9/19/2019 10:35:00 AM Memorial Medical Center completes 1,000th kidney transplant
SPRINGFIELD — Carol Cummins brings her fellow residents, many of whom are in wheelchairs, to chapel services at Concordia Village every fourth Tuesday. You could never tell that the 79-year-old woman had a kidney transplant four decades ago.
No longer tied to a dialysis machine five times a week, 52-year-old Patrick Guinn of Concord, northwest of Jacksonville, is once again meticulously caring for his yard and doing the everyday things the rest of us take for granted, like exercising, walking and spending more time with family.
Diagnosed with polycystic kidney disease when she was a teenager, Bonny Sexton, now 49 years old, wasn’t going to let the common genetic disease slow her down. The morning she and her husband were set to travel to St. Louis for a Billy Joel concert, the Springfield woman received the phone call that her new kidney was available. The Piano Man would have to wait.
These three individuals represent the hundreds upon hundreds of lives that have been transformed since the Alan G. Birtch, MD, Center for Transplant Services at Memorial Medical Center launched in 1972.
And now the center has achieved a milestone, completing 1,000 transplants. The momentous transplant was completed at Memorial Medical Center on Tuesday, Sept. 10, by Dr. Marc Garfinkel, surgical director of Memorial’s transplant program and associate professor of the department of surgery at Southern Illinois University School of Medicine.
Cheryl Blackburn, 61, of Rantoul was the recipient of the 1,000th procedure, receiving a kidney from her youngest child, 27-year-old Joshua Blackburn, also of Rantoul. Both patients are doing well a week following their surgeries. Dr. Alan Birtch, who was recruited by SIU School of Medicine to join its faculty and serve as the first director of the kidney transplant program at Memorial Medical Center, performed 345 transplant procedures, the first one occurring in July 1973.
His widow, Elaine Birtch, said she felt “great joy” about the program completing its 1,000th transplant “because it’s been in wonderful hands by people who cared about transplant and worked hard. ... He would be very pleased that it is still going on and under such good leadership.”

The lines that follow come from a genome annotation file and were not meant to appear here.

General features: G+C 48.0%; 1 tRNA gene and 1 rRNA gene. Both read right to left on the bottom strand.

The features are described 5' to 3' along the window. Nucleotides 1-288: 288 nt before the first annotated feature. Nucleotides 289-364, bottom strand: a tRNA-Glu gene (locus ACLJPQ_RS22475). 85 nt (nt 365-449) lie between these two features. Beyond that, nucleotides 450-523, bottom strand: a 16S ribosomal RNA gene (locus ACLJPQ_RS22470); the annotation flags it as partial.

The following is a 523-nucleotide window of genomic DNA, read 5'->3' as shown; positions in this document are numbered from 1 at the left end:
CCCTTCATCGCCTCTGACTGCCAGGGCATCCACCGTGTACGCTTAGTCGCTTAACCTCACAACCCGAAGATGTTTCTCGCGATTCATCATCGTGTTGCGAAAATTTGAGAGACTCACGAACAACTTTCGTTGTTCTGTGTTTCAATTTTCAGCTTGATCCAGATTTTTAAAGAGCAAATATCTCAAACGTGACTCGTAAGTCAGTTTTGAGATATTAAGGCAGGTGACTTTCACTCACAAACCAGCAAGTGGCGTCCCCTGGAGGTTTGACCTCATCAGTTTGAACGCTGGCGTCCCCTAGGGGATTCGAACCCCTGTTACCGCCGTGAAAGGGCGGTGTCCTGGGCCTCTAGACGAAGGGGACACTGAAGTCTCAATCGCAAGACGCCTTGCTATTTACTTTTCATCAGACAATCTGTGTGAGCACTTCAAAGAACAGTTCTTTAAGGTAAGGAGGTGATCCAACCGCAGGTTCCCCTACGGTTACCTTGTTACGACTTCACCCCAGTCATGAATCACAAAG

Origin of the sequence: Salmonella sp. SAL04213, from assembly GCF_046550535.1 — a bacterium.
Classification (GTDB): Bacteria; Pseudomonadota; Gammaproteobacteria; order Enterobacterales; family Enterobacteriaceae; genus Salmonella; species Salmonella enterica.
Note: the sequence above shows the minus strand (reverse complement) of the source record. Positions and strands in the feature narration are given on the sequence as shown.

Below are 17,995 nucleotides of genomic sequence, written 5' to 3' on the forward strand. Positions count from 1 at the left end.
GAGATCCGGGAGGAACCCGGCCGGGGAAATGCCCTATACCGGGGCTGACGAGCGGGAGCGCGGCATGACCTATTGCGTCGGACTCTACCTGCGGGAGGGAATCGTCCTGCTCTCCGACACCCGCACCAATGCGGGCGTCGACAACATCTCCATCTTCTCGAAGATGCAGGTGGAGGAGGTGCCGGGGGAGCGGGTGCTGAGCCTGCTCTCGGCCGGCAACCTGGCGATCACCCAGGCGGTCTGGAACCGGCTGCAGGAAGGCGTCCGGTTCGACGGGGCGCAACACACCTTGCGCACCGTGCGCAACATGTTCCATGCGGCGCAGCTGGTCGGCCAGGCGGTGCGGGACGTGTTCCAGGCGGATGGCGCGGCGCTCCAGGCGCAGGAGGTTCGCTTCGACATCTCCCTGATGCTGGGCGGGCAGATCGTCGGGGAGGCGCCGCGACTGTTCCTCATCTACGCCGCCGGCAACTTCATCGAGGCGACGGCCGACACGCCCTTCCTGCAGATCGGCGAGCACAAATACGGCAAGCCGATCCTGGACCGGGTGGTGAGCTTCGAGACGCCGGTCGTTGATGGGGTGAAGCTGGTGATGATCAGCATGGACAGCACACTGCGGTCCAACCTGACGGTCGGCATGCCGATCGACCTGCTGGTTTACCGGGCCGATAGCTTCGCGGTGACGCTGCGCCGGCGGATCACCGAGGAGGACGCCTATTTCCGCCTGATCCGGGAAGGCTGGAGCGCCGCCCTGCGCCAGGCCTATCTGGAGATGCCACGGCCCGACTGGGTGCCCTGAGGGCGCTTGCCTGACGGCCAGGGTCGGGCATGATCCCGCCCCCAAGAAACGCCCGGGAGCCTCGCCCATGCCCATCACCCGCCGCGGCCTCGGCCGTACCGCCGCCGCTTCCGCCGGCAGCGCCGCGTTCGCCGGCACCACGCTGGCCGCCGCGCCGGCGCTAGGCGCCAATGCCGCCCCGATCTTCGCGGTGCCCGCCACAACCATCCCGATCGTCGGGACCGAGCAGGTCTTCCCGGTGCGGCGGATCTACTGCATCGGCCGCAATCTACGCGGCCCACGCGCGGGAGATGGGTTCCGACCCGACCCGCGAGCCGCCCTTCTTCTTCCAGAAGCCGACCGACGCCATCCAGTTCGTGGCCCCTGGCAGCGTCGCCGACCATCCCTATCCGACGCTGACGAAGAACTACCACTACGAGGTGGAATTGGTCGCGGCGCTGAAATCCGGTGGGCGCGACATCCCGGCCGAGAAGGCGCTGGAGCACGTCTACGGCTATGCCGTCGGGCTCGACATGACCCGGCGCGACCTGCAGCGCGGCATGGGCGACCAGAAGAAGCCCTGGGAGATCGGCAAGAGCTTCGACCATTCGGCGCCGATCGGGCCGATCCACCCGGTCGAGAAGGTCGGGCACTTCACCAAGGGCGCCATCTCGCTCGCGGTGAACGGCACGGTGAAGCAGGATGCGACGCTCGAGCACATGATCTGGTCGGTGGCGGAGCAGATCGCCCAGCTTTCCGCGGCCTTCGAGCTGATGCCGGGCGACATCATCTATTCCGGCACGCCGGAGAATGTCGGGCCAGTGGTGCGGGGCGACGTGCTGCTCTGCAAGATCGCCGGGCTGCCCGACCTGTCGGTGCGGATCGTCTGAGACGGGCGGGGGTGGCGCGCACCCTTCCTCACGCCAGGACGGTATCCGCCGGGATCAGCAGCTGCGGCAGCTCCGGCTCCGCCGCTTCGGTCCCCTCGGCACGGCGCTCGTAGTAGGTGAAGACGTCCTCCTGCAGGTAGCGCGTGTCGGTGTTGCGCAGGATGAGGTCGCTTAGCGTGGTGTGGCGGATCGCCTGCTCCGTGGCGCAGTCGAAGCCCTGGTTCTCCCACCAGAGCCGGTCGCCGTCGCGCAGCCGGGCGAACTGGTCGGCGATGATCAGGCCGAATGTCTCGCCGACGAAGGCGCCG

Alan Birtch earned academic degrees from Johns Hopkins Medical School and received surgical training at the world-renowned Harvard University’s Peter Bent Brigham Hospital (now Brigham and Women’s Hospital) in Boston, where Dr. Joe Murray performed the first successful kidney transplant in 1954. Birtch trained under Murray.
Birtch served as an attending surgeon at Peter Bent Brigham Hospital for several years and was its director of kidney transplantation from 1971 to 1972 before he came to SIU School of Medicine.
“While we lost Dr. Birtch in December of 2011, he’d be very proud of the legacy that he created and how the program continues to prosper under the same high-quality standards that he built over 40 years ago,” Ed Curtis, president and CEO of Memorial Health System, said. “Dr. Birtch’s vision and fortitude have provided life for those afflicted with kidney failure and given hope to those who await transplantation.”
Dr. Bradford West, medical director of Memorial’s transplant program and a nephrologist with Springfield Clinic, has been involved in the program for 10 years.
“The 1,000th transplant reflects the growth we have seen both in numbers and the quality of the program,” West said. “We have a seasoned team of nursing staff with decades of combined experience. Every year, we continue to challenge ourselves to perform at a higher level and look forward to the future of our transplant program.”
The transplant team follows and manages the care of approximately 300 post-transplant patients. The transplant program is a cooperative initiative involving Memorial Medical Center, SIU Medicine and Springfield Clinic.
“This is a representation of the tremendous combined work of all colleagues at SIU School of Medicine, Memorial Medical Center and Springfield Clinic. We are delighted to celebrate this milestone of our transplant program,” Garfinkel, the program’s surgical director, said. “It has been a privilege to carry on the legacy of Dr. Alan G. Birtch and all the other surgeons who have worked tirelessly to improve the lives of the patients we serve.”
One of those patients, Carol Cummins, who received her new kidney 40 years ago from her youngest brother, John Farley, said she continues to be in good health although she has experienced some complications from the medications she has to take. Her brother is also in good health.
Cummins attributed her health to following her physician’s directions explicitly as well as to the power of prayer and positive thinking. “That has a lot to do with it.”
West said a kidney transplant from a deceased donor will last about a decade, while a kidney transplant from a living donor can last as long as 15 years on average. “Carol is one of our longest-lasting transplants from the program’s inception,” he said. “A transplanted kidney lasting that long is truly something special.”
“I was never apprehensive about the transplant,” Cummins recalled. “I knew it was going to work. I felt great from the start. It really is like being given a new life.”